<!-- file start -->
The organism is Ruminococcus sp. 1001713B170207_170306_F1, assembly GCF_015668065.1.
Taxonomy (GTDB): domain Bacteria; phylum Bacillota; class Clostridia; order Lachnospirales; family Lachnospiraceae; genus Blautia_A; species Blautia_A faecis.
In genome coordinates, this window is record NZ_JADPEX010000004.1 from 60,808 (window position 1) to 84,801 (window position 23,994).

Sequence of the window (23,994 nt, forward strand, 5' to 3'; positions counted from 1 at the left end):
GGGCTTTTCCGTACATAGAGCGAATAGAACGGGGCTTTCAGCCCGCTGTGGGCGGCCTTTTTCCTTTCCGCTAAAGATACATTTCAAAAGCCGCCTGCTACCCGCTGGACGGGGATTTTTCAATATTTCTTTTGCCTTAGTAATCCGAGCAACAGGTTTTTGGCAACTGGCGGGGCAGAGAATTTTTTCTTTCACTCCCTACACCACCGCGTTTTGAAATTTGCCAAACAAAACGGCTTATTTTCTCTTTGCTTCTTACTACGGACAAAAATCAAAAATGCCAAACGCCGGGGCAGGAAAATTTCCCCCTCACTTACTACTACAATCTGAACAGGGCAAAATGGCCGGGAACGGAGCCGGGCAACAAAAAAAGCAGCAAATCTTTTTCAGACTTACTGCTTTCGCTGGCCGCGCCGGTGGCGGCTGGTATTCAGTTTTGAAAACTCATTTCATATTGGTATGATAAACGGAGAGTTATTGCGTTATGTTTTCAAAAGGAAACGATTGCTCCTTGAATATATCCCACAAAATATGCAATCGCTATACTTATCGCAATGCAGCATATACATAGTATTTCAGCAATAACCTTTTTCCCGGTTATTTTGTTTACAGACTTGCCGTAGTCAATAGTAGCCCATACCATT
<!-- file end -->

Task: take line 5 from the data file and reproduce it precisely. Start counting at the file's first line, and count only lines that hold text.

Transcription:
GGGCTTTTCCGTACATAGAGCGAATAGAACGGGGCTTTCAGCCCGCTGTGGGCGGCCTTTTTCCTTTCCGCTAAAGATACATTTCAAAAGCCGCCTGCTACCCGCTGGACGGGGATTTTTCAATATTTCTTTTGCCTTAGTAATCCGAGCAACAGGTTTTTGGCAACTGGCGGGGCAGAGAATTTTTTCTTTCACTCCCTACACCACCGCGTTTTGAAATTTGCCAAACAAAACGGCTTATTTTCTCTTTGCTTCTTACTACGGACAAAAATCAAAAATGCCAAACGCCGGGGCAGGAAAATTTCCCCCTCACTTACTACTACAATCTGAACAGGGCAAAATGGCCGGGAACGGAGCCGGGCAACAAAAAAAGCAGCAAATCTTTTTCAGACTTACTGCTTTCGCTGGCCGCGCCGGTGGCGGCTGGTATTCAGTTTTGAAAACTCATTTCATATTGGTATGATAAACGGAGAGTTATTGCGTTATGTTTTCAAAAGGAAACGATTGCTCCTTGAATATATCCCACAAAATATGCAATCGCTATACTTATCGCAATGCAGCATATACATAGTATTTCAGCAATAACCTTTTTCCCGGTTATTTTGTTTACAGACTTGCCGTAGTCAATAGTAGCCCATACCATT